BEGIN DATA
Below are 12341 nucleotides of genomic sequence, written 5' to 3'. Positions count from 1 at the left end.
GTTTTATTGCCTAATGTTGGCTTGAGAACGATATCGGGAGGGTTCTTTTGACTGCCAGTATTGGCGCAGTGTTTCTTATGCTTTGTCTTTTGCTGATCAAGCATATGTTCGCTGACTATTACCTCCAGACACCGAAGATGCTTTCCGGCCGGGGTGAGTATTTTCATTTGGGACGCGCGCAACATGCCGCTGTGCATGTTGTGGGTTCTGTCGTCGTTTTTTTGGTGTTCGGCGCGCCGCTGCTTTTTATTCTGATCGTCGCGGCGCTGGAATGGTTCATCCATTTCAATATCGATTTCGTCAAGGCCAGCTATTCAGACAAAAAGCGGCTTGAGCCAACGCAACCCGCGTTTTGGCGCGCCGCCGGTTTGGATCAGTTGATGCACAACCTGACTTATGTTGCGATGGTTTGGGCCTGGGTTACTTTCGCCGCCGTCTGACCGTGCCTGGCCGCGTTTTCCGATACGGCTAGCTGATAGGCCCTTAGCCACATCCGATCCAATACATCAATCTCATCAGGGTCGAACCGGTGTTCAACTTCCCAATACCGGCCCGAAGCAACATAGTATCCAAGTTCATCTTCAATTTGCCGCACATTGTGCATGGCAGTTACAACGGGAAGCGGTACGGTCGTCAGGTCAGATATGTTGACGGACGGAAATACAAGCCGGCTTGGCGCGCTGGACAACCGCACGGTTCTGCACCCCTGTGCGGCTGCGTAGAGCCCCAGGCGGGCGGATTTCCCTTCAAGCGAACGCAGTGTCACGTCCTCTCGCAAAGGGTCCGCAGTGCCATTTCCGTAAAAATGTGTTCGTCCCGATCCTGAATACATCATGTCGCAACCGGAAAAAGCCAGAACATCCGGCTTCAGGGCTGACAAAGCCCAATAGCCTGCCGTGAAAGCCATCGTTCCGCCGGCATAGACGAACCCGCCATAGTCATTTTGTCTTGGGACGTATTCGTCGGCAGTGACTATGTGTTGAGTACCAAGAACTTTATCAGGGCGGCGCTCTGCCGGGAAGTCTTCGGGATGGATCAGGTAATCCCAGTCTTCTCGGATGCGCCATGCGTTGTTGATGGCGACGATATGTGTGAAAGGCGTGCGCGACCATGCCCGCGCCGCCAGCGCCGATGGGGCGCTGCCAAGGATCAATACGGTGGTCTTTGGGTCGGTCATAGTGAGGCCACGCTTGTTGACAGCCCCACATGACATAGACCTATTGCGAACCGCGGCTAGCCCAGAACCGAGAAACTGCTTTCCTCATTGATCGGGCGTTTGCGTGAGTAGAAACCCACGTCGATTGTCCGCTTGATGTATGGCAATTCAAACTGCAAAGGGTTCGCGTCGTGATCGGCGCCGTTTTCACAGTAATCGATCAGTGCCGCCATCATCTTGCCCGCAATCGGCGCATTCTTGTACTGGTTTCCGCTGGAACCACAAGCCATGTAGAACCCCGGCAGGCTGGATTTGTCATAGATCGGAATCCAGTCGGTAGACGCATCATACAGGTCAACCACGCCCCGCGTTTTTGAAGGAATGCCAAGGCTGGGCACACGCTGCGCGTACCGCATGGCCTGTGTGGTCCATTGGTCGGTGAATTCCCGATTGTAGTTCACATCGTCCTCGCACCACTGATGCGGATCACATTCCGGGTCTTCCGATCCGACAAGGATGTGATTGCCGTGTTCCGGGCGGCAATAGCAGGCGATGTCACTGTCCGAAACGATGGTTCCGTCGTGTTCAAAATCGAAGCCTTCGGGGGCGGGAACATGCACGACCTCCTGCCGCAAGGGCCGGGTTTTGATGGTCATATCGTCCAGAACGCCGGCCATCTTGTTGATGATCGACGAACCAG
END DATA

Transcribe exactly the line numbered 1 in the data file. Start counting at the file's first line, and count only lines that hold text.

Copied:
Below are 12341 nucleotides of genomic sequence, written 5' to 3'. Positions count from 1 at the left end.